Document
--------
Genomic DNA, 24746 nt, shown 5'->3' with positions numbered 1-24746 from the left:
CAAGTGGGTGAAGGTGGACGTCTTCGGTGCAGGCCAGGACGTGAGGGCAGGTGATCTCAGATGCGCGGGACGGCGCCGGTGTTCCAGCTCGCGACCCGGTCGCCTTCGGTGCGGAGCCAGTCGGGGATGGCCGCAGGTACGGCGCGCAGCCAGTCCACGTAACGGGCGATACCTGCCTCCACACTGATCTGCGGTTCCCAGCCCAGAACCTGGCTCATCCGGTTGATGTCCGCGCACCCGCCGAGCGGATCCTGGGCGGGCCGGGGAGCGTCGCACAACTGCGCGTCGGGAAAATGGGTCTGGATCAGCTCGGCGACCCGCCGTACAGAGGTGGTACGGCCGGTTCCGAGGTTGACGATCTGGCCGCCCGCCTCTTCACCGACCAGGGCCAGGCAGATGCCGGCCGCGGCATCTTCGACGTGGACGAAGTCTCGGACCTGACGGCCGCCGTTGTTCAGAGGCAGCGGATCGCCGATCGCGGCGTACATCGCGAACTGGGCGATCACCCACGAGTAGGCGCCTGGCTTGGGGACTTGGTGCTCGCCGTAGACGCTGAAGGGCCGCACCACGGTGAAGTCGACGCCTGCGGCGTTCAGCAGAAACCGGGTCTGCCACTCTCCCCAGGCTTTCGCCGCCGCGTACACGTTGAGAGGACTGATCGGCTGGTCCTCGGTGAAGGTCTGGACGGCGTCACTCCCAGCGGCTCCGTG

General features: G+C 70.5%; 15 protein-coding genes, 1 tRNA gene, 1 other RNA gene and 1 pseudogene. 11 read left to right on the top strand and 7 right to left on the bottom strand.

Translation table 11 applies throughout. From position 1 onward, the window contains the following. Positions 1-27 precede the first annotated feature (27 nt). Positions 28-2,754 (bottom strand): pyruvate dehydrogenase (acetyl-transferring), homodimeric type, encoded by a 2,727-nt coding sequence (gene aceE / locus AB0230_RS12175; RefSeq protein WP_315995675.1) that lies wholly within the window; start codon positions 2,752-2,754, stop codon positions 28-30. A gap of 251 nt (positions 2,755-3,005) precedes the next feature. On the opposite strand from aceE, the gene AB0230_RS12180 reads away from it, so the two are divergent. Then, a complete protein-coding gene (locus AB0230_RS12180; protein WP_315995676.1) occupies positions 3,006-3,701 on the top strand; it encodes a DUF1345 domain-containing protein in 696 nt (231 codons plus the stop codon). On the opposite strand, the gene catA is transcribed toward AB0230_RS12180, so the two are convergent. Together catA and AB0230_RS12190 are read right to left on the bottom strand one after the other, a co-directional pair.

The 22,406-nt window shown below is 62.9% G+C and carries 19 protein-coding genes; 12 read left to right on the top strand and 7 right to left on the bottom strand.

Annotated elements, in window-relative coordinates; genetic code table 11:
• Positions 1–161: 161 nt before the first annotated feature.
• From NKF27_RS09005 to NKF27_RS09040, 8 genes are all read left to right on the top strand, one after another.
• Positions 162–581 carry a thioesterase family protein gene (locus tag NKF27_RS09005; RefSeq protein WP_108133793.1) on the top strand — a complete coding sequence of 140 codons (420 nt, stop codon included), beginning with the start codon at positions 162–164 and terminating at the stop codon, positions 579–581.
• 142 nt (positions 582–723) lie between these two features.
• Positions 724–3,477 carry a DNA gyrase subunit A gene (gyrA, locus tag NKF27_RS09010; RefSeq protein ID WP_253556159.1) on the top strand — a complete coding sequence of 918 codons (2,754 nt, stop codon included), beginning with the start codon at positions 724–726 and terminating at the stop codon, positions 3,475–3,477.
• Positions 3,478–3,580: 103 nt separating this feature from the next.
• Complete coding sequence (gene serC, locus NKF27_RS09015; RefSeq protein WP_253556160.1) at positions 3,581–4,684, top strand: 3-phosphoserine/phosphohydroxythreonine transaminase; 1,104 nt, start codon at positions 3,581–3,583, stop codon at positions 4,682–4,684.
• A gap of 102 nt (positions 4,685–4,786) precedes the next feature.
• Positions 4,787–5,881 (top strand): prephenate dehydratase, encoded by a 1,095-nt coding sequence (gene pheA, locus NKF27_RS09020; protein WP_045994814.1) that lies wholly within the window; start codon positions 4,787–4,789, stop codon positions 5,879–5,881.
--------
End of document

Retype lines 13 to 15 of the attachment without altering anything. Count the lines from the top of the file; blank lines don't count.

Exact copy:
• Complete coding sequence (gene serC, locus NKF27_RS09015; RefSeq protein WP_253556160.1) at positions 3,581–4,684, top strand: 3-phosphoserine/phosphohydroxythreonine transaminase; 1,104 nt, start codon at positions 3,581–3,583, stop codon at positions 4,682–4,684.
• A gap of 102 nt (positions 4,685–4,786) precedes the next feature.
• Positions 4,787–5,881 (top strand): prephenate dehydratase, encoded by a 1,095-nt coding sequence (gene pheA, locus NKF27_RS09020; protein WP_045994814.1) that lies wholly within the window; start codon positions 4,787–4,789, stop codon positions 5,879–5,881.